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At this point Mono has alpha support for the System.Messaging namespace, current (as of release Mono uses AMQP through RabbitMQ to partially implement the messaging APIs.

Table of contents

Getting Started

To get started with System.Messaging, first you will need an AMQP implementation that will provide the messaging implementation. While in theory any AMQP should work, only RabbitMQ has been tested so far, binaries are available for Windows and various flavours of GNU/Linux.

To implement a System.Messaging client, you will need to reference the following 4 dlls, available in the release of Mono.

  • System.Messaging.dll (the MS compatible API)
  • Mono.Messaging.dll (The Mono Messaging SPI)
  • Mono.Messaging.RabbitMQ.dll (Bindings from Mono.Messaging to the RabbitMQ server)
  • RabbitMQ.Client.dll (The RabbitMQ supplied .NET client library)

Simply implement a System.Messaging client as you would against the MS APIs.

When running the client it is necessary to define the MONO_MESSAGING_PROVIDER environment variable. It should be set to:


Which is the full class name of the messaging provider class that is the entry point for the implementation of the Mono.Messaging SPI. In coming versions of Mono the value for the environment variable will be shortened.

Due to a bug (which will be fixed in a later release), you will also need to add the mono assemblies to the MONO_PATH environment variable, e.g:


Example code:

using System;
using System.Messaging;
namespace messagingexample
    class MainClass {
        public static void Main (string[]args)
            // '.' Represents connecting to localhost.
            // 'private$' Indicates a private queue, not really needed for
            // mono/rabbitmq, but is supported for MS compatibility.
            // 'testq' Is the name of the queue.
            string path = @".\private$\testq";
            MessageQueue queue = MessageQueue.Exists (path) ?
                new MessageQueue (path) : MessageQueue.Create (path);
            queue.Formatter = new BinaryMessageFormatter ();
            while (true)
                Console.Write ("Please enter a message (empty line to exit): ");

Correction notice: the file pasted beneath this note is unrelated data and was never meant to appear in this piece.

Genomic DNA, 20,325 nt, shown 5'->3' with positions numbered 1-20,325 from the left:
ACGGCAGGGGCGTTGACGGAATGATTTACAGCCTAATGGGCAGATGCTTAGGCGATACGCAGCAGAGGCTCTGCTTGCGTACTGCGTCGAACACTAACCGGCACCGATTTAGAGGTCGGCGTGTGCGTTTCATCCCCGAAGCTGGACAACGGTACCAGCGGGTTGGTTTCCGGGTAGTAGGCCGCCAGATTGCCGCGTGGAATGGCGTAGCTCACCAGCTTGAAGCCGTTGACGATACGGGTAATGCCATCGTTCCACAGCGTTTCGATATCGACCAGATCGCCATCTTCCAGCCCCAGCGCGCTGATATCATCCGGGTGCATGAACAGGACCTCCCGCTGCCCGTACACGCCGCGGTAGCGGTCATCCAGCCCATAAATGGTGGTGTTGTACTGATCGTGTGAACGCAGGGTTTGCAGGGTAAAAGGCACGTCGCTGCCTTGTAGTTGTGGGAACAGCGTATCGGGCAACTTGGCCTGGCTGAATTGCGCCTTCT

string input = Console.ReadLine ();
                if (input != null && input.Length > 0)
                    Message m = new Message (input);
                    queue.Send (m);
                    Message response = queue.Receive ();
                    Console.WriteLine ("Received: {0}", response.Body);
                    Console.WriteLine ("Exiting...");

What’s Supported?

The Microsoft System.Messaging APIs (for better or worse) weren’t designed to be a generic messaging API, unlike something like JMS. Therefore some parts of the System.Messaging API are difficult to implement as they tie too closely to the MSMQ server to be reimplemented in a generic fashion. Some of the key areas that can’t be supported are:

  • MessageQueue.ReadHandle
  • MessageQueue.WriteHandle
  • MessageQueue security and permissions support.
  • MessageEnumerators are mostly supported, but some of the transactional remove methods can’t be implemented.

However most of the key aspects are implemented including Send/Receive, Async Send/Receive, Transactions, Persistence. The current implementation doesn’t support authentication against the RabbitMQ server, so relies on using the default guest account.

AMQP version 0.8 (currently supported by RabbitMQ) does not have support for queue discovery, i.e. looking up/finding queues by name. AMQP uses a ‘declare’ command which creates to queue if it doesn’t exist. To support MessageQueue.Exists (“queue name”) methods, the Mono/RabbitMQ integration keeps a local cache of the queues that have been created. So the first time MessageQueue.Exists is called for a specific queue after starting it will always return false until MessageQueue.Create is called, at which point the name of the queue is added to the cache.

What’s In Progress

  • Moving the Mono.Messaging.RabbitMQ to .NET 2.0 APIs to support System.Configuration.
  • Use System.Configuration to support authentication and allow different queues to map to different users.
  • Performance and Load testing.

Getting Involved

What’s most needed right now is users and testers. We really need a picture of what Mono users most want to see from its implementation of System.Messaging. Grab the latest release, try it out and raise bugs against the parts that don’t work.